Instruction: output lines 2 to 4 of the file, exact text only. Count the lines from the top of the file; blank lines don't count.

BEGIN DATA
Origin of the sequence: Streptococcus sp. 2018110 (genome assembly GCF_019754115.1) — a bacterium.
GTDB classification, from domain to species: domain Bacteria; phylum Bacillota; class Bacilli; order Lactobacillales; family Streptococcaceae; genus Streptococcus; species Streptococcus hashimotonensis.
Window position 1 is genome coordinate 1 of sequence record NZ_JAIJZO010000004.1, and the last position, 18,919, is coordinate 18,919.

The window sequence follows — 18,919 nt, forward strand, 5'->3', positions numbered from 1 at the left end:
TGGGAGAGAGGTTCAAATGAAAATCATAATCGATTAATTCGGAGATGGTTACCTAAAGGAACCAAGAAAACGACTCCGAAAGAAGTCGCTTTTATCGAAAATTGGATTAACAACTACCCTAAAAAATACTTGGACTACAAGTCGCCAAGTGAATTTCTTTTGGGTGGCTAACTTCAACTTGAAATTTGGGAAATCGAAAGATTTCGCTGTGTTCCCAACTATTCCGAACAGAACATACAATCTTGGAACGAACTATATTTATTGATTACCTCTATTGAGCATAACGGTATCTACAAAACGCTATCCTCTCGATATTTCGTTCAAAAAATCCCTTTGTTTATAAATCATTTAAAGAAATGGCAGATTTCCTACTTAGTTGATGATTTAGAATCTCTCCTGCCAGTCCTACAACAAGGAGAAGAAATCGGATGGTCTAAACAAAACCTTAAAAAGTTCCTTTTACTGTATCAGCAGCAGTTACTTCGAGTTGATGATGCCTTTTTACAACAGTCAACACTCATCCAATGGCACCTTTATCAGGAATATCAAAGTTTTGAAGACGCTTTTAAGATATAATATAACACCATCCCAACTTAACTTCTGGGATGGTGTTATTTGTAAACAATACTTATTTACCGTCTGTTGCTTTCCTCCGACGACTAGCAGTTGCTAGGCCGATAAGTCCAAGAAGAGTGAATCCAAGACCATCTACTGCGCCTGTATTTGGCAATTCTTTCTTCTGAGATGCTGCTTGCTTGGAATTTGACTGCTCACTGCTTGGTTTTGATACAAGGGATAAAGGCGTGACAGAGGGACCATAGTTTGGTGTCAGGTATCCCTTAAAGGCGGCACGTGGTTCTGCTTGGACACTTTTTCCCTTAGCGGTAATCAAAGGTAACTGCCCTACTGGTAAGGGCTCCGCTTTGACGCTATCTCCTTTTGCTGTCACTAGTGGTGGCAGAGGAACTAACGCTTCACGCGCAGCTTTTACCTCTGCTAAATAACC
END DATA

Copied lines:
GTDB classification, from domain to species: domain Bacteria; phylum Bacillota; class Bacilli; order Lactobacillales; family Streptococcaceae; genus Streptococcus; species Streptococcus hashimotonensis.
Window position 1 is genome coordinate 1 of sequence record NZ_JAIJZO010000004.1, and the last position, 18,919, is coordinate 18,919.

The window sequence follows — 18,919 nt, forward strand, 5'->3', positions numbered from 1 at the left end: